Nigel Farage says 'wag tax' is dead – just two days after it was announced

Ukip leader about-turns on key policy that intended to raise 'extra money for the public realm'

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Indy Politics

The leader of Ukip Nigel Farage totally disowned one of his party’s key election policies on Sunday – less than 48 hours after it was announced.

On Friday Ukip’s economic spokesman and key Farage ally Patrick O'Flynn suggested the party would levy a “luxury goods tax” on items such as designer shoes and handbags.

The idea was to introduce a 25 per cent VAT rate for top-end goods to appeal to Labour voters and was the centre-piece announcement at Ukip’s annual party conference in Doncaster.

But today Mr Farage killed off the idea, saying bluntly it “isn't going to happen”.

 

“I am very happy to give the freedom to our spokesmen and spokeswomen to float ideas but I'm pretty certain that while I'm leader that will not be in our manifesto,” he said in an interview with BBC1's The Andrew Marr Show.

“As far as I am concerned it's dead. It was a discussion point yesterday. It isn't going to happen.”

The abrupt U-turn raises serious questions about Ukip’s policy making process as it attempt to move from being a party of protest to one which they hope can challenge both Labour and the Conservatives in the next election.

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Mr Farage killed the new policy while being interviewed on the Andrew Marr Show

Mr Farage may have buckled to pressure from new Tory defectors Douglas Carswell and Mark Reckless to dump the plan. Both are on the right of the Tories and would find it hard to back a policy that would increase taxation. He may also fear the policy will put off other potential Tory defectors.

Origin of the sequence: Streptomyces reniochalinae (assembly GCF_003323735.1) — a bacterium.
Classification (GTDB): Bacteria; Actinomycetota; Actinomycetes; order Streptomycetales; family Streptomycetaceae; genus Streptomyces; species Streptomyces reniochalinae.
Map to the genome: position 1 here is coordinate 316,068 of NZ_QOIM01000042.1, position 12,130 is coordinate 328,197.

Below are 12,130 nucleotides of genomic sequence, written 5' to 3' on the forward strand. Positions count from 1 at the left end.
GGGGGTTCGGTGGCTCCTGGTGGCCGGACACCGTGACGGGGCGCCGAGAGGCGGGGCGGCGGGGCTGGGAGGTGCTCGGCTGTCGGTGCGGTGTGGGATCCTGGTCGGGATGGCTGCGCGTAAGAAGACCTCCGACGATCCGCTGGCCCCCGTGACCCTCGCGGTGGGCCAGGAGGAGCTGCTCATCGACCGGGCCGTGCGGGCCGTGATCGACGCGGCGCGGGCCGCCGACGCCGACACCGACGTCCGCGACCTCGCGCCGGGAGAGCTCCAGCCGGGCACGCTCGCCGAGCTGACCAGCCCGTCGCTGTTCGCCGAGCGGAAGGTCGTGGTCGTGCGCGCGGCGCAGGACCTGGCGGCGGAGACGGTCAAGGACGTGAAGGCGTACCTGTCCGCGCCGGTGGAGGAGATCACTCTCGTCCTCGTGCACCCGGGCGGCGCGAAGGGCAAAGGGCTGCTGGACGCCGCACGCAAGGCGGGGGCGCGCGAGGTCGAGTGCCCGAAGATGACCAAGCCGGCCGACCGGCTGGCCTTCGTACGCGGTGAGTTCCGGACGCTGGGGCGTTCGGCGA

Ukip chairman Steve Crowther tried to claim that part of the party's appeal was that it was "shambolic" and did not attempt to be as slick as its rivals.

He told BBC Radio 5 Live's Pienaar's Politics: “My feeling is we have to clearly make clear that we are capable of having ideas and being able to deal with all of the aspects of government that we might be asked to deal with following the next general election, and we do that.

“But if sometimes we are a little bit hard-edged or sometimes we stub our toe, I don't think that's a problem.

“It's part of our brand, frankly, it's part of what Ukip is.”

He added: “I haven't said being shambolic is something I wish to boast about.”

But he continued: “I believe that it is true that Ukip is ... liked by its electorate because it is not always as slick and as polished as the other political parties.

“I think it's very important. It is the slick polish and nothing ever apparently going wrong, that leads to, frankly, torpedoes hitting you below the waterline.”

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